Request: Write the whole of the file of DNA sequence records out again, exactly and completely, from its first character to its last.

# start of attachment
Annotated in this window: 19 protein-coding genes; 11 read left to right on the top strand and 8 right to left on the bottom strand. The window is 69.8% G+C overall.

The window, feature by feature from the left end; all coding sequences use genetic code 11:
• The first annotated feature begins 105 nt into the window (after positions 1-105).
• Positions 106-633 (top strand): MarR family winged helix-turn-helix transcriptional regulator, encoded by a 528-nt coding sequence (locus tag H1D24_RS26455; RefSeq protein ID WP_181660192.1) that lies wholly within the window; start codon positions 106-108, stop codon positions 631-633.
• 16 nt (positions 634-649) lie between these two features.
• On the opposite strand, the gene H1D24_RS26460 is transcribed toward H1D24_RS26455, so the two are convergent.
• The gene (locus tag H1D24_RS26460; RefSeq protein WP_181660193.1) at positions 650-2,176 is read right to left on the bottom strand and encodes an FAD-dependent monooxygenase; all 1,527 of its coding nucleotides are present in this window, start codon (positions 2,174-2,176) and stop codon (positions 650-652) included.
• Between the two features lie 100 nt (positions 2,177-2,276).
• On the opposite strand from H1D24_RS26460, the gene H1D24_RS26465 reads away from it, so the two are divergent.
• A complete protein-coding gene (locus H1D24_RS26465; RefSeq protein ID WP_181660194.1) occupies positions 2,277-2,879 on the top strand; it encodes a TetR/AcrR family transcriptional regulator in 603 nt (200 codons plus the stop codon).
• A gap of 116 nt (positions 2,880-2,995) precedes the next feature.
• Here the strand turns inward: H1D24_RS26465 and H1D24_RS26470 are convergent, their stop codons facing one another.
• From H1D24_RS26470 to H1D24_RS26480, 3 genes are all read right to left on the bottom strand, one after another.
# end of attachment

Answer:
Annotated in this window: 19 protein-coding genes; 11 read left to right on the top strand and 8 right to left on the bottom strand. The window is 69.8% G+C overall.

The window, feature by feature from the left end; all coding sequences use genetic code 11:
• The first annotated feature begins 105 nt into the window (after positions 1-105).
• Positions 106-633 (top strand): MarR family winged helix-turn-helix transcriptional regulator, encoded by a 528-nt coding sequence (locus tag H1D24_RS26455; RefSeq protein ID WP_181660192.1) that lies wholly within the window; start codon positions 106-108, stop codon positions 631-633.
• 16 nt (positions 634-649) lie between these two features.
• On the opposite strand, the gene H1D24_RS26460 is transcribed toward H1D24_RS26455, so the two are convergent.
• The gene (locus tag H1D24_RS26460; RefSeq protein WP_181660193.1) at positions 650-2,176 is read right to left on the bottom strand and encodes an FAD-dependent monooxygenase; all 1,527 of its coding nucleotides are present in this window, start codon (positions 2,174-2,176) and stop codon (positions 650-652) included.
• Between the two features lie 100 nt (positions 2,177-2,276).
• On the opposite strand from H1D24_RS26460, the gene H1D24_RS26465 reads away from it, so the two are divergent.
• A complete protein-coding gene (locus H1D24_RS26465; RefSeq protein ID WP_181660194.1) occupies positions 2,277-2,879 on the top strand; it encodes a TetR/AcrR family transcriptional regulator in 603 nt (200 codons plus the stop codon).
• A gap of 116 nt (positions 2,880-2,995) precedes the next feature.
• Here the strand turns inward: H1D24_RS26465 and H1D24_RS26470 are convergent, their stop codons facing one another.
• From H1D24_RS26470 to H1D24_RS26480, 3 genes are all read right to left on the bottom strand, one after another.